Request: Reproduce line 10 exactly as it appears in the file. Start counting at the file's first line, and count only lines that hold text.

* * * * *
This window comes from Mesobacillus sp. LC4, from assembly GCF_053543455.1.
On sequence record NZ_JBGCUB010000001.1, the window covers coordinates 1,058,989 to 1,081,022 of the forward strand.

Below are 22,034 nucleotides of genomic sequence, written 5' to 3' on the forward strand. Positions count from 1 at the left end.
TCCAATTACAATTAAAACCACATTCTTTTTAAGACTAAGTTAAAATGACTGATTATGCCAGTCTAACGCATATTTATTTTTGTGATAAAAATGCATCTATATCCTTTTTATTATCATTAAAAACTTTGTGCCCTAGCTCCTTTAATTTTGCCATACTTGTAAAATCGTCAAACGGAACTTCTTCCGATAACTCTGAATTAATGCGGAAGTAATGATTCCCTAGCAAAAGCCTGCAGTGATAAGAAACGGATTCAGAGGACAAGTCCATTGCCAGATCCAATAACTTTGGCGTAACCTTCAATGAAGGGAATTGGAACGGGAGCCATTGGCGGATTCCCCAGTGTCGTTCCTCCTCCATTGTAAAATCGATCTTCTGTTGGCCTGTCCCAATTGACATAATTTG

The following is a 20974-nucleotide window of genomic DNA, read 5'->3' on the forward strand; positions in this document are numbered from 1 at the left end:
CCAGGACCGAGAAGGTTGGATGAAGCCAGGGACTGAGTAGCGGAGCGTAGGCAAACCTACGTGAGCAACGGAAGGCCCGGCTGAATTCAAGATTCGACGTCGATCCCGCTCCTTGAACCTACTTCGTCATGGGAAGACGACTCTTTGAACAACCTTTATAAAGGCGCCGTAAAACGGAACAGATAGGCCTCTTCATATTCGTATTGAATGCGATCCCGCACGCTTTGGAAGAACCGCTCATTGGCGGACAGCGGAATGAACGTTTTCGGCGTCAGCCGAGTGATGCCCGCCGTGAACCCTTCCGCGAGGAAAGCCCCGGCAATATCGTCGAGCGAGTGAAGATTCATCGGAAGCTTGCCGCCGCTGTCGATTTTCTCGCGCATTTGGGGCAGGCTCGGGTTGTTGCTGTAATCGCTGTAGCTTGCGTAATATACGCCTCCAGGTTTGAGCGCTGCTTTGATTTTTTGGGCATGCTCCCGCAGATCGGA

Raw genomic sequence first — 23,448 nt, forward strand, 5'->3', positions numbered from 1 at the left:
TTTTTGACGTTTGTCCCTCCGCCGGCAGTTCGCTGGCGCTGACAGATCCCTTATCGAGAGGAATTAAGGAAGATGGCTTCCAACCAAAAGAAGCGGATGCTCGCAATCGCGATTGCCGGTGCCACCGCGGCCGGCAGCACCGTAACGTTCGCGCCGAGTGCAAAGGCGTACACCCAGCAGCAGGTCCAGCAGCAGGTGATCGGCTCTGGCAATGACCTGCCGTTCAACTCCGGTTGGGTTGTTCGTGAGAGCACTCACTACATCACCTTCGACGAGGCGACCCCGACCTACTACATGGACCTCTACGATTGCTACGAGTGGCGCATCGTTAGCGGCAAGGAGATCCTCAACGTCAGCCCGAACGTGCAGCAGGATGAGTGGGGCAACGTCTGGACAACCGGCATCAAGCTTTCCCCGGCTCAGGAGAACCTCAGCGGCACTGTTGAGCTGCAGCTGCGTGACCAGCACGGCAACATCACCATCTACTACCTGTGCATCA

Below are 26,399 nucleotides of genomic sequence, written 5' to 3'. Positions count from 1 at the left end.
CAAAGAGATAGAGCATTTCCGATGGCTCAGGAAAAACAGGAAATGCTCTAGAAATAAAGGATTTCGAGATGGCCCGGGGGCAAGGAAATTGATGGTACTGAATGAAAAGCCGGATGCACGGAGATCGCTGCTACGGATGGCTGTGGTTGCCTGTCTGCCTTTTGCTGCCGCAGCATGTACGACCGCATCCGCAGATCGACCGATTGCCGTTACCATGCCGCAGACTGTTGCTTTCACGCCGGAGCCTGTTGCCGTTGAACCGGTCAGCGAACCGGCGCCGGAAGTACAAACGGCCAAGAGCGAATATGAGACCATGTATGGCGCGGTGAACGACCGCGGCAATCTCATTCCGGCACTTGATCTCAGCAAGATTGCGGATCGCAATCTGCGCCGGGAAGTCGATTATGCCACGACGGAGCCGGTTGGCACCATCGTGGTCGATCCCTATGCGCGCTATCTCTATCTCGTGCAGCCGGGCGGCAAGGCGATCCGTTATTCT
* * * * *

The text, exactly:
CAAAGAGATAGAGCATTTCCGATGGCTCAGGAAAAACAGGAAATGCTCTAGAAATAAAGGATTTCGAGATGGCCCGGGGGCAAGGAAATTGATGGTACTGAATGAAAAGCCGGATGCACGGAGATCGCTGCTACGGATGGCTGTGGTTGCCTGTCTGCCTTTTGCTGCCGCAGCATGTACGACCGCATCCGCAGATCGACCGATTGCCGTTACCATGCCGCAGACTGTTGCTTTCACGCCGGAGCCTGTTGCCGTTGAACCGGTCAGCGAACCGGCGCCGGAAGTACAAACGGCCAAGAGCGAATATGAGACCATGTATGGCGCGGTGAACGACCGCGGCAATCTCATTCCGGCACTTGATCTCAGCAAGATTGCGGATCGCAATCTGCGCCGGGAAGTCGATTATGCCACGACGGAGCCGGTTGGCACCATCGTGGTCGATCCCTATGCGCGCTATCTCTATCTCGTGCAGCCGGGCGGCAAGGCGATCCGTTATTCT